Eight critical skill sets required for manual therapy competency: a Delphi study and factor analysis of physical therapy educators of manual therapy.

Journal Article (Journal Article)

Erudition of clinical "skills" used by manually trained physical therapists involves the complex domain of cognitive, affective, and psychomotor concepts. The purpose of the study was to obtain consensus among manual therapy educators regarding stand-alone skills required during competent application of manual therapy and to distill these stand-alone skills into smaller but more homogeneous skill sets. Eighty manual therapy educators in entry-level and post-entry-level educational programs completed a three-round Delphi survey aimed at developing consensus among experts in the field regarding the stand-alone skills that are important to a learners' development of manual therapy competencies. From the Delphi outcomes, a principal component factor analysis distilled eight component skill sets that were associated with orthopedic manual therapy (OMT) proficiency: (1) manual joint assessment, (2) proficiency of fine sensorimotor characteristics, (3) manual patient management, (4) bilateral hand-eye coordination, (5) manual gross characteristics of the upper extremity, (6) manual gross characteristics of the lower extremity, (7) control of self and patient movement, and (8) discriminate touch. Manual joint assessment comprised 46% of the factor analysis variance and contained the majority of stand-alone descriptor statements from a Delphi survey. This study found that despite the disparate backgrounds among respondents, the eight skill sets were identified as important to OMT competency and application. By identifying the key skill sets required for OMT competency and application, OMT educators may more effectively identify teaching methods associated with improved educational outcomes.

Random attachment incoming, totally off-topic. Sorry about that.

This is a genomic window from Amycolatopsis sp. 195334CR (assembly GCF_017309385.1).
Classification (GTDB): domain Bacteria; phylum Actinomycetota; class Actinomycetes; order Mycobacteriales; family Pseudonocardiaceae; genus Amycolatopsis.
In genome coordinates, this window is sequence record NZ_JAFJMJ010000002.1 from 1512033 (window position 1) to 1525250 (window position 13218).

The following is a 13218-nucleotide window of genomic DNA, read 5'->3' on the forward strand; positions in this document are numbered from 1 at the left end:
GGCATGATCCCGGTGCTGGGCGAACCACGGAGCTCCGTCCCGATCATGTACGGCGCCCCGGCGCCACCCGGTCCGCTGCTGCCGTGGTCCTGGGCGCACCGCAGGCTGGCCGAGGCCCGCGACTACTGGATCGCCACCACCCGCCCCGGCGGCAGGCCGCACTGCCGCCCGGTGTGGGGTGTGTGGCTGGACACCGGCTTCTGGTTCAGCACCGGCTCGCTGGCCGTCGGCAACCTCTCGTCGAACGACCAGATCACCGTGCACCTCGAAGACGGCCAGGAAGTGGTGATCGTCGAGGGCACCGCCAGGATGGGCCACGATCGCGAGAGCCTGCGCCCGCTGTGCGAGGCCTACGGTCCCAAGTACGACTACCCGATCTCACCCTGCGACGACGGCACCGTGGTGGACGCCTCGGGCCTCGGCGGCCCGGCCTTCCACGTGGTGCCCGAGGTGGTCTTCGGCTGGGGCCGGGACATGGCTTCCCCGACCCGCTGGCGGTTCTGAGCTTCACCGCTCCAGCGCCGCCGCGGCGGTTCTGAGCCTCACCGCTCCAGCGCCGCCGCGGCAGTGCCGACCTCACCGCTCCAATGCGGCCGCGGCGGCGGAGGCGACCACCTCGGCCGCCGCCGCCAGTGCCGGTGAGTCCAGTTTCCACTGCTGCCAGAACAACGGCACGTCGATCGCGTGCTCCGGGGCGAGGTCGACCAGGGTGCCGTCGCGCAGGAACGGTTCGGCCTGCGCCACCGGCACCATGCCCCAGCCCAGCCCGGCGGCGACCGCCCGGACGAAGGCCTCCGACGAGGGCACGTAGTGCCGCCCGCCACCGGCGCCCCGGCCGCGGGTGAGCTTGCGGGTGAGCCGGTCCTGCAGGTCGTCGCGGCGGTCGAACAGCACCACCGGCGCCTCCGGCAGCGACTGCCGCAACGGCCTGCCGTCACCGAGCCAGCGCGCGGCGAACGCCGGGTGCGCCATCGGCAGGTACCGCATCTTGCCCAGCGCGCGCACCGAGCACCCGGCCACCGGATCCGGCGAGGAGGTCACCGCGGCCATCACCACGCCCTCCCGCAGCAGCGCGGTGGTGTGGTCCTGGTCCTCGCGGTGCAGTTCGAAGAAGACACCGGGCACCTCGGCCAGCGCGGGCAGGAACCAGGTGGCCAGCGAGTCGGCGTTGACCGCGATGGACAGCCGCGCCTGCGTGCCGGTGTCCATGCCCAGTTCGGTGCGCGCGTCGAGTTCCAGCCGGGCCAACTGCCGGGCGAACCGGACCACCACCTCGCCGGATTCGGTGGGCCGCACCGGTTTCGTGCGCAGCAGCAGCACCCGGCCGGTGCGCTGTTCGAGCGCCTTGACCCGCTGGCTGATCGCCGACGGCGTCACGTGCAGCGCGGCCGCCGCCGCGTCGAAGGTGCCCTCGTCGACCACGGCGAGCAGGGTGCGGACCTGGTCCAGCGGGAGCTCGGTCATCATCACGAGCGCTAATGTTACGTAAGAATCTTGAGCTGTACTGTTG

Full Text

Duke Authors

Cited Authors

  • Sizer, PS; Felstehausen, V; Sawyer, S; Dornier, L; Matthews, P; Cook, C

Published Date

  • 2007

Published In

Volume / Issue

  • 36 / 1

Start / End Page

  • 30 - 40

PubMed ID

  • 17425189

International Standard Serial Number (ISSN)

  • 0090-7421


  • eng

Conference Location

  • United States